So I still find these other more famous Peter Wells’s faintly troubling every time I go to this blog. I eye them anxiously, wondering if they will try and annex and nullify me. Or whether, in a happier circumstance, someone seeking Peter Wells - the man who gives definitive tips on where to eat in Manhattan  -strays onto this site. I guess this is the upside.


But in a strange way I anticipate being at a passport barrier, somewhere deeply paranoid like the US - and as I move forward there is my doppelganger - someone ironically who looks nothing like me - but someone who confidently claims my name. And I’m seized by those passport Nazis who convey me to an office, turn on a light...and ask me: why did you think you could use this name?

9 comments:

  1. You think you're not famous enough eh? I didn't even rate a mention in your list... :)

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  2. Then again 'Northe Wells' sounds like a suburb in Swansea...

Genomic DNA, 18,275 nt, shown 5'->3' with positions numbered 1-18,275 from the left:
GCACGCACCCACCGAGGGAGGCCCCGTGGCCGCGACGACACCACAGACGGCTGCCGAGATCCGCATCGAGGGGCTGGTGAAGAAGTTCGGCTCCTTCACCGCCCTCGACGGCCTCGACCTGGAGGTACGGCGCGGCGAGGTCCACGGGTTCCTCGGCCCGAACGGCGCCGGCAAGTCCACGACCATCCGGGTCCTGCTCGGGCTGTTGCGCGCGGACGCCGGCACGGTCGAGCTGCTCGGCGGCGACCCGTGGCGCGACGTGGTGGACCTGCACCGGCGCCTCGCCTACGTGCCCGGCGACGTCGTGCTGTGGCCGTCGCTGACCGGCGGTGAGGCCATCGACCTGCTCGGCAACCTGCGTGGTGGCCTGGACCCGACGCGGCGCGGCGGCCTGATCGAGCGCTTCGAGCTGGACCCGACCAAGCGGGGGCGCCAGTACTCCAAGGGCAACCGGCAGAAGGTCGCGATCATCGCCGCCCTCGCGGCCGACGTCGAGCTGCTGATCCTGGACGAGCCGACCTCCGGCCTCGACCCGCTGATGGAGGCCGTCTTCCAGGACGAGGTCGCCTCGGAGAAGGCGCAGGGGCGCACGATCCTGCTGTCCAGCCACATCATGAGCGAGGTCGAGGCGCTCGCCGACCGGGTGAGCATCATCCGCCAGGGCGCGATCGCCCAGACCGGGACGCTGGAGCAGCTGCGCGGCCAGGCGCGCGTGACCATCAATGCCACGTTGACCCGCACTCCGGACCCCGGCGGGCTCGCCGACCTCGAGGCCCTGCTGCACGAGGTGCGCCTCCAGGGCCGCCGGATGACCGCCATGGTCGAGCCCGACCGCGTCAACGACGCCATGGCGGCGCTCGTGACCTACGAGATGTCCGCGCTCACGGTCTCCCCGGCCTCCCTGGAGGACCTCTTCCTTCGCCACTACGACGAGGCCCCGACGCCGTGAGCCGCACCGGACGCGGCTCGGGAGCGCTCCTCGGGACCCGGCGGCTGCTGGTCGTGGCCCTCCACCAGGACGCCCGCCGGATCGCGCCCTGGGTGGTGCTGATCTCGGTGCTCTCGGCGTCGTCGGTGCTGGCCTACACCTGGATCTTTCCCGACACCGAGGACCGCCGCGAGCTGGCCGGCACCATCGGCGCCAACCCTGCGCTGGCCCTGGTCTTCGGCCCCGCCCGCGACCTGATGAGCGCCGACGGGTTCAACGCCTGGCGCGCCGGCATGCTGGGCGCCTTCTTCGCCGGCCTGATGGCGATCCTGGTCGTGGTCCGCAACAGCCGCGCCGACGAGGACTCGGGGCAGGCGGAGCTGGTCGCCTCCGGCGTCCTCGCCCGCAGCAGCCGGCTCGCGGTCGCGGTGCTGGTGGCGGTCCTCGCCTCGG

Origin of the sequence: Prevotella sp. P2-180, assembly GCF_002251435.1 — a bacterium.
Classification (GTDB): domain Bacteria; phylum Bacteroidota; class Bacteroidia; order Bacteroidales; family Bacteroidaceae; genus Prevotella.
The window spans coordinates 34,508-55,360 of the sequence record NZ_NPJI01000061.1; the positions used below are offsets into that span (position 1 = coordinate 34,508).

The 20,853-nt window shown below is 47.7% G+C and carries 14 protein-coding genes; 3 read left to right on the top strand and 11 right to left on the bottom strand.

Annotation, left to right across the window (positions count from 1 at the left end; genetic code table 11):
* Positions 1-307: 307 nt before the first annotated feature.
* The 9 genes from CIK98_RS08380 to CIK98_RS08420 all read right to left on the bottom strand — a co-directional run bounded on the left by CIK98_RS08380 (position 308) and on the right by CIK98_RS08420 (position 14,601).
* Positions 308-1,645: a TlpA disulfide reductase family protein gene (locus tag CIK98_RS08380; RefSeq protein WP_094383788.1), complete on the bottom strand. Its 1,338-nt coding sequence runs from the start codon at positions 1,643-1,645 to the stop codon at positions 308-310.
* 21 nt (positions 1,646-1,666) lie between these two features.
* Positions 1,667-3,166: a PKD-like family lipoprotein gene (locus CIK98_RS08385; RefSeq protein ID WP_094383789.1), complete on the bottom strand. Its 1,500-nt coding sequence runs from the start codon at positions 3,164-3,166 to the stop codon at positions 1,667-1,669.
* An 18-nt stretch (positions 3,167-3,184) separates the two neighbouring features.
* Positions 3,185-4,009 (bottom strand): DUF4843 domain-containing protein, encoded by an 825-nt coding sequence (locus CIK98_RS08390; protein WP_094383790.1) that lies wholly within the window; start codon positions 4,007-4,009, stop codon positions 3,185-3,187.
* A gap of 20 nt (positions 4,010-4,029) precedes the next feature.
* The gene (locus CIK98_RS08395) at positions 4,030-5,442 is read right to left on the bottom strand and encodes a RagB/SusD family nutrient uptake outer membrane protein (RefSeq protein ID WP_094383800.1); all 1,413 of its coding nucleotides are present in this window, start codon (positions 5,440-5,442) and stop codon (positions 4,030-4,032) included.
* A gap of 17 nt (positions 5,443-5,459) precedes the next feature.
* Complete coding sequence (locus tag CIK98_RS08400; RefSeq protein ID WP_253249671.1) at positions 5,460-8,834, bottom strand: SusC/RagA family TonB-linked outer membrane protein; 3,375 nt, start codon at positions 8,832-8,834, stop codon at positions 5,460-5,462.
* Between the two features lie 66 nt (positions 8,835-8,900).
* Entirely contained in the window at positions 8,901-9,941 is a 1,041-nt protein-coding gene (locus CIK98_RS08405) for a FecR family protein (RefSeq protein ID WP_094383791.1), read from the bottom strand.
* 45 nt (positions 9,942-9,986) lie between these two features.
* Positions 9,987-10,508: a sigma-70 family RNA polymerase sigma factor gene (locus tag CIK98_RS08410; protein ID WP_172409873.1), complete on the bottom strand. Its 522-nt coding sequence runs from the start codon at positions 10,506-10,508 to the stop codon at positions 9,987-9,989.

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  3. Hey, it's not about 'being famous enough' it's about sinking down into total anonymity (something I practice in daily life and highly value.) I work on the principle of having a completely out of date publicity photograph so nobody recognises the wizened up ancient who kicks his zimmer frame into the room.....author's photos are a byword for there being only a tangential relationship between image and reality.....which is good.......and as for Northe Wells, I don't understand the implication of Swansea...deeply suburban? kitsch? I admit it does sound a bit tweedy....

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  4. Mmm - unfortunately one can't easily undo a published geographical error. My stunningly clever use of the New Zild accent involved a fatal flaw - Swansea is in Southe Wells.

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  5. At least your doppleganger-by-name isn't a porn star - bizarrely enough one of mine is.

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  6. That's why you just need to get an extraordinary pen name, like Ignaceous Flanderberry. Not many of those out there.

    Fred | No Identity Theft